Animals rarely get time in Christian theology. Despite the emergence of serious ecotheology, creaturely kin too often becomes relegated to the realms of abstract ethical speculation or biology. Rarely is it acknowledged that human animals make theology with other animals, inspired by other animals, and that theological work impacts in unruly ways upon animals living and dying. Such theology emerges not in anthropomorphic projections of creativity, but in the very embodied and intersubjective flow of creaturely experience. Animals aren’t cute, novel fads of an unserious theology. They make all theology, and make all theology what it becomes, ultimately. Without animals, no theology.
Trevor Bechtel, Matthew Eaton, and Timothy Harvie’s Encountering Earth: Thinking Theologically With a More-Than-Human World rightly turns theological attention to the creaturely encounter amidst “emerging theologies focused on specific other-than-human animals” (3). Rather than applying abstract doctrinal formulation to animal ethics or creaturely life, the fifteen essays collected here take specific, real animals with—forgive the human awkwardness of the phrase—personality and concrete earthly encounters as the vital sites for theological response and construction.
As Christopher Carter writes in his excellent preface, “Abstract theological ideas such as sin, faith, and hope reflect the moral strivings we project onto Divine character when they are explicated in ways that dismiss our encounters with others, including the Earth” (xxi). When theology begins in earth, dismissal becomes impossible at best and violently sacrificial at worst. This volume’s editors recognize they would be remiss to gloss over these moments for the sake of systematic shenanigans.
The contributors to this volume, then, “place such narratives of encounter front and center” of their theological work (6). Unique animal others in the lives of these writers burst into theological significance and resonance: cats like Tiamat and Fargo and Morris, dogs named Max and Bones, horses and snakes and living waters engender theological creativity in ways uniquely accountable to each critter. Ethics, eschatology, and divinity all emerge in creaturely events and diverse cultural contexts.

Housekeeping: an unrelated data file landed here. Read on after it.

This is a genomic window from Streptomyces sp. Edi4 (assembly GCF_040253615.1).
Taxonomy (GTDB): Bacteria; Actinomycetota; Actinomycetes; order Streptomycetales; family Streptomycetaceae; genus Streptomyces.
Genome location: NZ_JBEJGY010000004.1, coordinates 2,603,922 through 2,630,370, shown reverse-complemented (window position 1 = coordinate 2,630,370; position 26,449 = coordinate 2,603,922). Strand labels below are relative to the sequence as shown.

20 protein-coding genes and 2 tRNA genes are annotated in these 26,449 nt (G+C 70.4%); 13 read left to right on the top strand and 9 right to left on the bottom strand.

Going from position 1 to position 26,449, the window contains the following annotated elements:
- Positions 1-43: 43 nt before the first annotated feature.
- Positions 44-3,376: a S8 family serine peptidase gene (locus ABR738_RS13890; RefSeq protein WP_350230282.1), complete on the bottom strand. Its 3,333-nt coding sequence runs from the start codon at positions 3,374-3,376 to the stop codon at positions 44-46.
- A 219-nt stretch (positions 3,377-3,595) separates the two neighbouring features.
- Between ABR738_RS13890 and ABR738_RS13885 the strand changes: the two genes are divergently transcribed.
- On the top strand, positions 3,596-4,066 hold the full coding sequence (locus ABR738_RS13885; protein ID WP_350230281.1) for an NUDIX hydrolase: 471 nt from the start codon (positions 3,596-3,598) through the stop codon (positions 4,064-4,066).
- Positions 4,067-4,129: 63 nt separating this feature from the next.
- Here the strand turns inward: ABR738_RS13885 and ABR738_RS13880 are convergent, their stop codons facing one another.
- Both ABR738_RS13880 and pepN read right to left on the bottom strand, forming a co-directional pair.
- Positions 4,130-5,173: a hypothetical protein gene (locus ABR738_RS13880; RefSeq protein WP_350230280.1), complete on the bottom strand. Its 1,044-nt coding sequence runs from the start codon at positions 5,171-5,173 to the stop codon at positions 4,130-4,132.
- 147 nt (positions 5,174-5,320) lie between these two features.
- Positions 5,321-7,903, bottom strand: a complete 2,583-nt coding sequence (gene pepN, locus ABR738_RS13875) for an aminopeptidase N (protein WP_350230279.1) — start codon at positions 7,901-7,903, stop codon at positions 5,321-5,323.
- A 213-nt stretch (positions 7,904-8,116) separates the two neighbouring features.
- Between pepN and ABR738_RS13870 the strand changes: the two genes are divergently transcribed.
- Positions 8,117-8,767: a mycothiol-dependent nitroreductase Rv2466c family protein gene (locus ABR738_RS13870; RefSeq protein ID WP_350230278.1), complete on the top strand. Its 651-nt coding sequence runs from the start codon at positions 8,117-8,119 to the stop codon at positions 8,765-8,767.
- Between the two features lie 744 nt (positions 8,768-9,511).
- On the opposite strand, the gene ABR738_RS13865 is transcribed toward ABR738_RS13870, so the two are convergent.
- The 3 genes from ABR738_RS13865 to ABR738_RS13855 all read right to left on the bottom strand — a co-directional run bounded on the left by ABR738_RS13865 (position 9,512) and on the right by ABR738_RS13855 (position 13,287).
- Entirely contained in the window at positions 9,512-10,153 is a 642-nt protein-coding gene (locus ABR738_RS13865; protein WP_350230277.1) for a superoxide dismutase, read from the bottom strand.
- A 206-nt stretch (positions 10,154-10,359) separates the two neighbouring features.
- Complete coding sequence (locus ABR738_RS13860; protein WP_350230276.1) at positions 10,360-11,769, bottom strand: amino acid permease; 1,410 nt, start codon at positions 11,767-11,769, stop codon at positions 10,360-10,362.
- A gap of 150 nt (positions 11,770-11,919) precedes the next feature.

In its focus on the peculiar and the particular, this volume follows Jacques Derrida’s call to attend to the infinite differences of animal life in the titular essay of The Animal That Therefore I Am (Fordham University Press, 2008). Even the concept of “animal” itself is an abstraction that glosses over and cages the distinctiveness of particular creatures. A number of essays (the editors’ introduction, Matthew Eaton’s, Kimberly Carfore’s) invoke Derrida’s work explicitly to think through the more-than-human world. Here, one could imagine the essays in this volume becoming companion to teaching Derrida’s work alongside the similarly inspired essays of Divinanimality: Animal Theory, Creaturely Theology edited by Stephen D. Moore (Fordham University Press, 2014).
And yet, the editors note, “While there are differing approaches to the particularity of the non-human other, this volume builds upon the idea of intersubjectivity to explore how concrete encounters with the more-than-human world manifest the embodied affect which arises from our own animality and finally erupts in religious reflection” (4). If particularity drives theological reflection, that orientation is not centered on intellectual or older forms of logocentric reversion. Instead—and herein lies the strength of this volume—contributors return, time and time again, to the fuzzy, intersubjective sites of affect. The writers dwell in the places of “tactile encounter” (30), “feeling body” (51), “tactile liturgy” (69), sensual spirituality (81), rewilding Christian spirituality (153), “attentiveness and intimacy” (178), “exterior and interior quest” (244), and more. The ambiguous and sometimes messy spaces of affect open up theological reflection in profound and complex ways in these pages—in the curve of cat’s claws (Matthew Eaton), in the interspecies proximity of horses (Celia Deane-Drummond), in dismay for lab rats (Laura Hobgood), or in lush Christian animistic visions of rock doves entangled with Divinity (Mark Wallace).